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Am J Ophthalmol. 1995 Feb;119(2):181-8.

Microorganisms cultured from the anterior chamber of ruptured globes at the time of repair.

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Doheny Eye Institute, Los Angeles County/University of Southern California Medical Center.



We studied events leading to the development of posttraumatic endophthalmitis by examining the significance of 15 factors on microbial contamination of injured eyes.


A prospective study was done of 30 ruptured globes in patients admitted to an urban medical center. Cultures were taken from the conjunctiva before and after preoperative disinfection and from the anterior chamber at the beginning and end of wound repair. Twenty-five of 30 patients received a three-day regimen of intravenous antibiotics that were begun before surgery.


Anterior chamber samples grew microorganisms in ten (33%) of 30 eyes, with positive cultures recovered from specimens taken at the beginning of wound repair in eight eyes and at the end of wound repair in six eyes. Contamination with indigenous flora may have occurred at the time of injury in one eye and during repair in another eye. Microbes recovered included Staphylococcus, Corynebacterium, and Aspergillus species. No patient developed endophthalmitis. Of the 15 factors studied, only intravenous antibiotics significantly decreased the incidence of positive anterior chamber cultures in eyes treated before wound repair compared with eyes not receiving such therapy (P = .002).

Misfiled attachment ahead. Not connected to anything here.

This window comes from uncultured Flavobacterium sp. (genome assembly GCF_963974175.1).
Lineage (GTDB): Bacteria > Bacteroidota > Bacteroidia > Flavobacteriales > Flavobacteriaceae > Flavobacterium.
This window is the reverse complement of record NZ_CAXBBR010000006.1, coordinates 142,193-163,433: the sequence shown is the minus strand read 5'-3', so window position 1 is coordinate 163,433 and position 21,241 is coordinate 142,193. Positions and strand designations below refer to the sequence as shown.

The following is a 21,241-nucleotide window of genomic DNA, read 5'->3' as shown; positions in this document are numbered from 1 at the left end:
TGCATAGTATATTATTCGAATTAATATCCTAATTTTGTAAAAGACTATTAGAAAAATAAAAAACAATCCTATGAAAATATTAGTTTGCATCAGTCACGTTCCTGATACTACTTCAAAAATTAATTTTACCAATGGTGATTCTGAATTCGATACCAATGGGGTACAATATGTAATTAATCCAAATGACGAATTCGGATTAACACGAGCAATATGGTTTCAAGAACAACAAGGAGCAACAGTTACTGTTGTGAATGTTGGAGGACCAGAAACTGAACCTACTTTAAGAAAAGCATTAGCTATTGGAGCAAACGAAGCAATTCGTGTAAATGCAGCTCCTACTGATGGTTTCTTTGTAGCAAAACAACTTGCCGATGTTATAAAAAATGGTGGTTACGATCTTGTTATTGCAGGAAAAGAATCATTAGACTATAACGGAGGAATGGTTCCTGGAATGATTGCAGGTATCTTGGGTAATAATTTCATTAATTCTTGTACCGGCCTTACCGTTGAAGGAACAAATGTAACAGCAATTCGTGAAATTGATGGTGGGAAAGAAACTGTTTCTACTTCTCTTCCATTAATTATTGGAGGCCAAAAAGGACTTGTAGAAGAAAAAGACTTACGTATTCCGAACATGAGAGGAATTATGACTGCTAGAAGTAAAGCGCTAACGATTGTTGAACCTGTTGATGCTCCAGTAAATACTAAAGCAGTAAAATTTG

Despite the frequency of anterior chamber microbial contamination during injury or repair of the wound, with our treatment protocol and the presence of physiologic mechanisms to reduce intraocular microbes, no eyes developed clinical endophthalmitis. With our limited sample size only intravenous antibiotic therapy was found significantly to reduce anterior chamber microorganisms at the time of surgical repair, supporting their prophylactic use against the development of posttraumatic endophthalmitis.

[Indexed for MEDLINE]

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